What a difference half a year makes. In early 2014, NATO was preparing for a not-too-exciting summit in Wales on September 4-5, dutifully filling the agenda with issues such as this year's withdrawal from Afghanistan, partnerships with nonalliance countries, "smart defense," and readiness.
Six months ago, the big overarching question was how NATO could master the transition from an alliance deployed in Afghanistan and elsewhere to a postoperational organization, desperate to cling on to the military skills and lessons it had learned over a decade of operations.
Now, NATO is preparing for the most important summit in recent memory-perhaps not quite historic, but definitely under intense scrutiny and with potentially enormous ramifications for the alliance's future posture.
The unfolding crisis in Ukraine and the West's deteriorating relationship with Russia have contributed to this shift just as much as the devastating success of the Islamic State (IS) in the Middle East. Both issues have raised questions about the very nature of security in Europe. They also neatly mirror the balance NATO needs to strike between reassurance inside the alliance and the organization's role as a provider of security elsewhere in the world.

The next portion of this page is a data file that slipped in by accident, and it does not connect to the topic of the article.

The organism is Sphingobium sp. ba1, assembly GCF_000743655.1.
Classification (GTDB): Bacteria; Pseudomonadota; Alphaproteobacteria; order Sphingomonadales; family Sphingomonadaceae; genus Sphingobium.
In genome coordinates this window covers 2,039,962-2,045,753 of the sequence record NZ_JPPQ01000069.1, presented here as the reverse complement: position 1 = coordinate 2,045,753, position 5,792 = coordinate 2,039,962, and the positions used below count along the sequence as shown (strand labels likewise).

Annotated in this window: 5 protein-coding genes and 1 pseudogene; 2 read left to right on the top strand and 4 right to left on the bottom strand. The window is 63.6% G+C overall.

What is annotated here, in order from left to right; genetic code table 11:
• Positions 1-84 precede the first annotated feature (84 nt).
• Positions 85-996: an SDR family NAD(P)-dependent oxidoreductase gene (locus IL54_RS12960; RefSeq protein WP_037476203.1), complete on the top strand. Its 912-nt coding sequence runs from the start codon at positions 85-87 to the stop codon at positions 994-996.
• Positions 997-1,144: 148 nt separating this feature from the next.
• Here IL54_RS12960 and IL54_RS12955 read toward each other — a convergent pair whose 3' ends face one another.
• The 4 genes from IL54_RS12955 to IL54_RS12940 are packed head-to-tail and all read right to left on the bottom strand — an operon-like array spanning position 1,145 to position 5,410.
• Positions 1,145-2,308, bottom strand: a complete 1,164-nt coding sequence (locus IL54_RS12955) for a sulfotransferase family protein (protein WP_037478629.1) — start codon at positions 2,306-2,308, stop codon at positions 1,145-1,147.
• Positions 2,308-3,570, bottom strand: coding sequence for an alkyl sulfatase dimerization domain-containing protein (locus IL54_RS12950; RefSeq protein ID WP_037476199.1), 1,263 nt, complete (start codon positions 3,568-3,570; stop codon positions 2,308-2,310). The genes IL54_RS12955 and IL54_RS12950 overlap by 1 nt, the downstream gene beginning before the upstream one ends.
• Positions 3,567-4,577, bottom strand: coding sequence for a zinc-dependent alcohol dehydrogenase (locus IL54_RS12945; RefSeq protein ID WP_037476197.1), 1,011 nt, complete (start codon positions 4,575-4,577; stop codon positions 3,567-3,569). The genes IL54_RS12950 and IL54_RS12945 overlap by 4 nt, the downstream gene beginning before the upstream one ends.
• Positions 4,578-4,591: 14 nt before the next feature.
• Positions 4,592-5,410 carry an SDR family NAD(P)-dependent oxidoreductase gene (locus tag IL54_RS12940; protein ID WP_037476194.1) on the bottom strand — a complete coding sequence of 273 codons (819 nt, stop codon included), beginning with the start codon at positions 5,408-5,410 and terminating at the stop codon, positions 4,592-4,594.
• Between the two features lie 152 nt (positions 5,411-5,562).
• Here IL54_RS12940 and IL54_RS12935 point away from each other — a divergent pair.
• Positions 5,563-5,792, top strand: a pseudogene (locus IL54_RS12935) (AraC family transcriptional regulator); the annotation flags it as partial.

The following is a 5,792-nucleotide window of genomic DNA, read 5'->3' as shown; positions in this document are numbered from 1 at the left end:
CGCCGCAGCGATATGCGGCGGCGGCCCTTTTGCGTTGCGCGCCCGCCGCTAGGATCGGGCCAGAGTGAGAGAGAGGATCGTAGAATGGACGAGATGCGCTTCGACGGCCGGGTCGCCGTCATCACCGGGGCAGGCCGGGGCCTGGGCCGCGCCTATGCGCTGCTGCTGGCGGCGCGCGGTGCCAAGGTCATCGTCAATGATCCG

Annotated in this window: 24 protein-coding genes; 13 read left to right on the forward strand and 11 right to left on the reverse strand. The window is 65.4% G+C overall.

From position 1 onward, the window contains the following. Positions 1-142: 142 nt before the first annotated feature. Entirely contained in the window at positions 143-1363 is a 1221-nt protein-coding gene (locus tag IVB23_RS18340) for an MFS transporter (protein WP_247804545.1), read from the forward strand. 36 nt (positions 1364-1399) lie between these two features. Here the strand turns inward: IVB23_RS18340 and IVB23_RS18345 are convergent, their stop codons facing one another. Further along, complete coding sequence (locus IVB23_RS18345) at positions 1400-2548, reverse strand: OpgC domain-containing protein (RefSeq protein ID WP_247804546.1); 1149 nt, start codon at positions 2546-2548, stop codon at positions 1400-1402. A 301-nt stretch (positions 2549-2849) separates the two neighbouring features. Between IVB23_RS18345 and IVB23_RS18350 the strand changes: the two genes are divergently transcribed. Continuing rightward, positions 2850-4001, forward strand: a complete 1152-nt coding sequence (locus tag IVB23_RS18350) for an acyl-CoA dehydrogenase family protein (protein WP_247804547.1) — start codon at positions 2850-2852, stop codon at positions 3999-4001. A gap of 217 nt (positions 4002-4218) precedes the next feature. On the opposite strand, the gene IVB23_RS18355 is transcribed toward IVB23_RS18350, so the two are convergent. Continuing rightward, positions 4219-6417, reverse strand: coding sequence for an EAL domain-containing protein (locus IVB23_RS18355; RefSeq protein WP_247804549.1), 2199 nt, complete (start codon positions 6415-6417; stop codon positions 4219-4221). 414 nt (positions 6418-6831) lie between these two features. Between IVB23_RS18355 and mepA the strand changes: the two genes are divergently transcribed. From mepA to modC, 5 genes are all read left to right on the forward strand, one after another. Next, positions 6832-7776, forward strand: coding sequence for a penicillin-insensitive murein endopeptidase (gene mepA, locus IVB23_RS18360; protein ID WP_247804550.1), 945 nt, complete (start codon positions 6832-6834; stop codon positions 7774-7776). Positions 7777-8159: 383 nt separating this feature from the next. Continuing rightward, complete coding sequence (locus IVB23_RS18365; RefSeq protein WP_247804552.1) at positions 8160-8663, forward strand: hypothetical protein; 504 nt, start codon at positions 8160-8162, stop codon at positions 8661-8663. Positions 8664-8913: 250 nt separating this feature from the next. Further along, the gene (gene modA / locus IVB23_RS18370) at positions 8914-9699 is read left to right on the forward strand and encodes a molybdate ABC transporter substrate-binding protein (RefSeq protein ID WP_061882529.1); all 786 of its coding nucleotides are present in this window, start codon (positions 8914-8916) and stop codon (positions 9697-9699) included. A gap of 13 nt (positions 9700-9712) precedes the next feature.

In both cases, the alliance must embrace deeply uncomfortable truths. In its relationship with Russia, NATO is now in a confrontation with a country it deemed a partner (albeit a difficult one) until only a few months ago. Short-term crisis management passed off smoothly, with a surprising degree of unity among 28 member states that hold very different views on the situation's security relevance. But now, alliance strategy must shift from crisis management to the long game.
NATO needs to achieve three goals. First, it must provide credible reassurance to those allies that feel threatened by Russia. Second, it should keep the door open for a possible improvement in diplomatic relations. Third, it must make clear that the alliance's security guarantee does not apply to Ukrainian territory while supporting the government in Kiev in its daunting security sector reforms.
What's more, once a political compromise is achieved among NATO members, the alliance must keep it alive not just for a few months, but potentially for years. Next week's summit in Wales marks the starting point of this long game, and the way the organization's policies are formulated there will have a great impact on how they will be rolled out over the next few years.